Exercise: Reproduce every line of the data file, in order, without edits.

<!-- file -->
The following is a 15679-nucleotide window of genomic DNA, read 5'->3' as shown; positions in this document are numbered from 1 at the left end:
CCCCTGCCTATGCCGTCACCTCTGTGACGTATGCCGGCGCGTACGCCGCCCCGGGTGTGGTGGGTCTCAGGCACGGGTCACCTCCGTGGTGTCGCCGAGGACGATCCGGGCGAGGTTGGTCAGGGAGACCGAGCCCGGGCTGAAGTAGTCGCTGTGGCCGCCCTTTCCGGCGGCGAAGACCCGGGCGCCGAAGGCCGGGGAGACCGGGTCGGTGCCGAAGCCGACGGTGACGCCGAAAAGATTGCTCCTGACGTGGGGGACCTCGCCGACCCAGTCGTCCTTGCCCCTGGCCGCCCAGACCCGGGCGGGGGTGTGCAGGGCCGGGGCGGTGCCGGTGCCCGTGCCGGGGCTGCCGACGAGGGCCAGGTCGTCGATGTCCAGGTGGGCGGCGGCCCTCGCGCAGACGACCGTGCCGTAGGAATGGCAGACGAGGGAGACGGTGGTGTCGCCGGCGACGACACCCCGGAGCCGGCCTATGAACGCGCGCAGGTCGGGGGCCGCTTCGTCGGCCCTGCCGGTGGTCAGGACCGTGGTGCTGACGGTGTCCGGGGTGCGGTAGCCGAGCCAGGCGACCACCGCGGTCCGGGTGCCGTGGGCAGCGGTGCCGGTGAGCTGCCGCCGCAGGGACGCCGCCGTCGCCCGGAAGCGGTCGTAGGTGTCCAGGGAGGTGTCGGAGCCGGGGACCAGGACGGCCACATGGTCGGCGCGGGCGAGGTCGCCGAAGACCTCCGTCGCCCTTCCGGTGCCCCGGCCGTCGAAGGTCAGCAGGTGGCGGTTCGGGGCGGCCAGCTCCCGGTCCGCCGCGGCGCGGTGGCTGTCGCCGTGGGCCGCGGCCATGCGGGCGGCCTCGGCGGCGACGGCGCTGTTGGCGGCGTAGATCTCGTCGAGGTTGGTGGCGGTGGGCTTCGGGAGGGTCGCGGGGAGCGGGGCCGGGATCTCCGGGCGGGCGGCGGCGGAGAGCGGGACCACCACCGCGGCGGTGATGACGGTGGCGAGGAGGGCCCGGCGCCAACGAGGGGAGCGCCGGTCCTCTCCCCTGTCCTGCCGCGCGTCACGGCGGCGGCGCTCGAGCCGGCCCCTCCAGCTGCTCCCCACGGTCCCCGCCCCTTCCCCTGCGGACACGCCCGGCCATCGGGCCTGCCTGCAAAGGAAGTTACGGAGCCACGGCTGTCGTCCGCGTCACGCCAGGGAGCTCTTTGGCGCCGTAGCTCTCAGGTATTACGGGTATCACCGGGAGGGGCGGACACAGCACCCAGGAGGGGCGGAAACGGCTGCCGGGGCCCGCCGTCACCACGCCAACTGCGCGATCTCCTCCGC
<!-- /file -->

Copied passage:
The following is a 15679-nucleotide window of genomic DNA, read 5'->3' as shown; positions in this document are numbered from 1 at the left end:
CCCCTGCCTATGCCGTCACCTCTGTGACGTATGCCGGCGCGTACGCCGCCCCGGGTGTGGTGGGTCTCAGGCACGGGTCACCTCCGTGGTGTCGCCGAGGACGATCCGGGCGAGGTTGGTCAGGGAGACCGAGCCCGGGCTGAAGTAGTCGCTGTGGCCGCCCTTTCCGGCGGCGAAGACCCGGGCGCCGAAGGCCGGGGAGACCGGGTCGGTGCCGAAGCCGACGGTGACGCCGAAAAGATTGCTCCTGACGTGGGGGACCTCGCCGACCCAGTCGTCCTTGCCCCTGGCCGCCCAGACCCGGGCGGGGGTGTGCAGGGCCGGGGCGGTGCCGGTGCCCGTGCCGGGGCTGCCGACGAGGGCCAGGTCGTCGATGTCCAGGTGGGCGGCGGCCCTCGCGCAGACGACCGTGCCGTAGGAATGGCAGACGAGGGAGACGGTGGTGTCGCCGGCGACGACACCCCGGAGCCGGCCTATGAACGCGCGCAGGTCGGGGGCCGCTTCGTCGGCCCTGCCGGTGGTCAGGACCGTGGTGCTGACGGTGTCCGGGGTGCGGTAGCCGAGCCAGGCGACCACCGCGGTCCGGGTGCCGTGGGCAGCGGTGCCGGTGAGCTGCCGCCGCAGGGACGCCGCCGTCGCCCGGAAGCGGTCGTAGGTGTCCAGGGAGGTGTCGGAGCCGGGGACCAGGACGGCCACATGGTCGGCGCGGGCGAGGTCGCCGAAGACCTCCGTCGCCCTTCCGGTGCCCCGGCCGTCGAAGGTCAGCAGGTGGCGGTTCGGGGCGGCCAGCTCCCGGTCCGCCGCGGCGCGGTGGCTGTCGCCGTGGGCCGCGGCCATGCGGGCGGCCTCGGCGGCGACGGCGCTGTTGGCGGCGTAGATCTCGTCGAGGTTGGTGGCGGTGGGCTTCGGGAGGGTCGCGGGGAGCGGGGCCGGGATCTCCGGGCGGGCGGCGGCGGAGAGCGGGACCACCACCGCGGCGGTGATGACGGTGGCGAGGAGGGCCCGGCGCCAACGAGGGGAGCGCCGGTCCTCTCCCCTGTCCTGCCGCGCGTCACGGCGGCGGCGCTCGAGCCGGCCCCTCCAGCTGCTCCCCACGGTCCCCGCCCCTTCCCCTGCGGACACGCCCGGCCATCGGGCCTGCCTGCAAAGGAAGTTACGGAGCCACGGCTGTCGTCCGCGTCACGCCAGGGAGCTCTTTGGCGCCGTAGCTCTCAGGTATTACGGGTATCACCGGGAGGGGCGGACACAGCACCCAGGAGGGGCGGAAACGGCTGCCGGGGCCCGCCGTCACCACGCCAACTGCGCGATCTCCTCCGC